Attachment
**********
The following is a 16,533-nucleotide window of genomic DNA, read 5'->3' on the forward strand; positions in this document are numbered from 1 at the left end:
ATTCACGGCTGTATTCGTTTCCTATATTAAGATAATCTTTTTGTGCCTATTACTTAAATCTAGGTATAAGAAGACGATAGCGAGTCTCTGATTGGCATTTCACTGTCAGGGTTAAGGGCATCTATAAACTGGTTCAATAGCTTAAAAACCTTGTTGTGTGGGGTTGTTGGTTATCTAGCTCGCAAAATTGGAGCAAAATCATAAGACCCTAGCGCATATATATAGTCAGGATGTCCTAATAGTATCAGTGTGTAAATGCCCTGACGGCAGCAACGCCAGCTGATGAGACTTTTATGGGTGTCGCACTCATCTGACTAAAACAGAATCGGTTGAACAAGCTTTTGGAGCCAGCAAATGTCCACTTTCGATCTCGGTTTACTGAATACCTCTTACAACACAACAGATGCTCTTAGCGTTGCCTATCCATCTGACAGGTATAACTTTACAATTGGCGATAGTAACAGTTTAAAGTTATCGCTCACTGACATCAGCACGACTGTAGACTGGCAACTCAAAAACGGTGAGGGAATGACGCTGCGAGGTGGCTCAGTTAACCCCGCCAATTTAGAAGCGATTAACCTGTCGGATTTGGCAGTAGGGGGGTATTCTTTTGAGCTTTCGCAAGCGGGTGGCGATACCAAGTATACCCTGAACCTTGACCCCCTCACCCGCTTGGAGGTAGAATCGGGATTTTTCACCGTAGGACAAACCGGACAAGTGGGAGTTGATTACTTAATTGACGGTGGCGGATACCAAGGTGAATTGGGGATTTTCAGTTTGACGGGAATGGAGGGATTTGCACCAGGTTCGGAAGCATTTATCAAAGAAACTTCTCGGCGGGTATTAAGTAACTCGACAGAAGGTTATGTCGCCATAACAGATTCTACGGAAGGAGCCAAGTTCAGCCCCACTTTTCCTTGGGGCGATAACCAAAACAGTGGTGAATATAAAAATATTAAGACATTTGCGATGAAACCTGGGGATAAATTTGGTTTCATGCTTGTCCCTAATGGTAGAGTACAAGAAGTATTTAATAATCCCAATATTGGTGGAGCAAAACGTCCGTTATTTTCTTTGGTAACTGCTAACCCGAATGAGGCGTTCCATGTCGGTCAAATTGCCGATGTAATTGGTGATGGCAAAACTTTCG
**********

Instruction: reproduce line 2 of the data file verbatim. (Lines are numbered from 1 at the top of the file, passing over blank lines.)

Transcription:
ATTCACGGCTGTATTCGTTTCCTATATTAAGATAATCTTTTTGTGCCTATTACTTAAATCTAGGTATAAGAAGACGATAGCGAGTCTCTGATTGGCATTTCACTGTCAGGGTTAAGGGCATCTATAAACTGGTTCAATAGCTTAAAAACCTTGTTGTGTGGGGTTGTTGGTTATCTAGCTCGCAAAATTGGAGCAAAATCATAAGACCCTAGCGCATATATATAGTCAGGATGTCCTAATAGTATCAGTGTGTAAATGCCCTGACGGCAGCAACGCCAGCTGATGAGACTTTTATGGGTGTCGCACTCATCTGACTAAAACAGAATCGGTTGAACAAGCTTTTGGAGCCAGCAAATGTCCACTTTCGATCTCGGTTTACTGAATACCTCTTACAACACAACAGATGCTCTTAGCGTTGCCTATCCATCTGACAGGTATAACTTTACAATTGGCGATAGTAACAGTTTAAAGTTATCGCTCACTGACATCAGCACGACTGTAGACTGGCAACTCAAAAACGGTGAGGGAATGACGCTGCGAGGTGGCTCAGTTAACCCCGCCAATTTAGAAGCGATTAACCTGTCGGATTTGGCAGTAGGGGGGTATTCTTTTGAGCTTTCGCAAGCGGGTGGCGATACCAAGTATACCCTGAACCTTGACCCCCTCACCCGCTTGGAGGTAGAATCGGGATTTTTCACCGTAGGACAAACCGGACAAGTGGGAGTTGATTACTTAATTGACGGTGGCGGATACCAAGGTGAATTGGGGATTTTCAGTTTGACGGGAATGGAGGGATTTGCACCAGGTTCGGAAGCATTTATCAAAGAAACTTCTCGGCGGGTATTAAGTAACTCGACAGAAGGTTATGTCGCCATAACAGATTCTACGGAAGGAGCCAAGTTCAGCCCCACTTTTCCTTGGGGCGATAACCAAAACAGTGGTGAATATAAAAATATTAAGACATTTGCGATGAAACCTGGGGATAAATTTGGTTTCATGCTTGTCCCTAATGGTAGAGTACAAGAAGTATTTAATAATCCCAATATTGGTGGAGCAAAACGTCCGTTATTTTCTTTGGTAACTGCTAACCCGAATGAGGCGTTCCATGTCGGTCAAATTGCCGATGTAATTGGTGATGGCAAAACTTTCG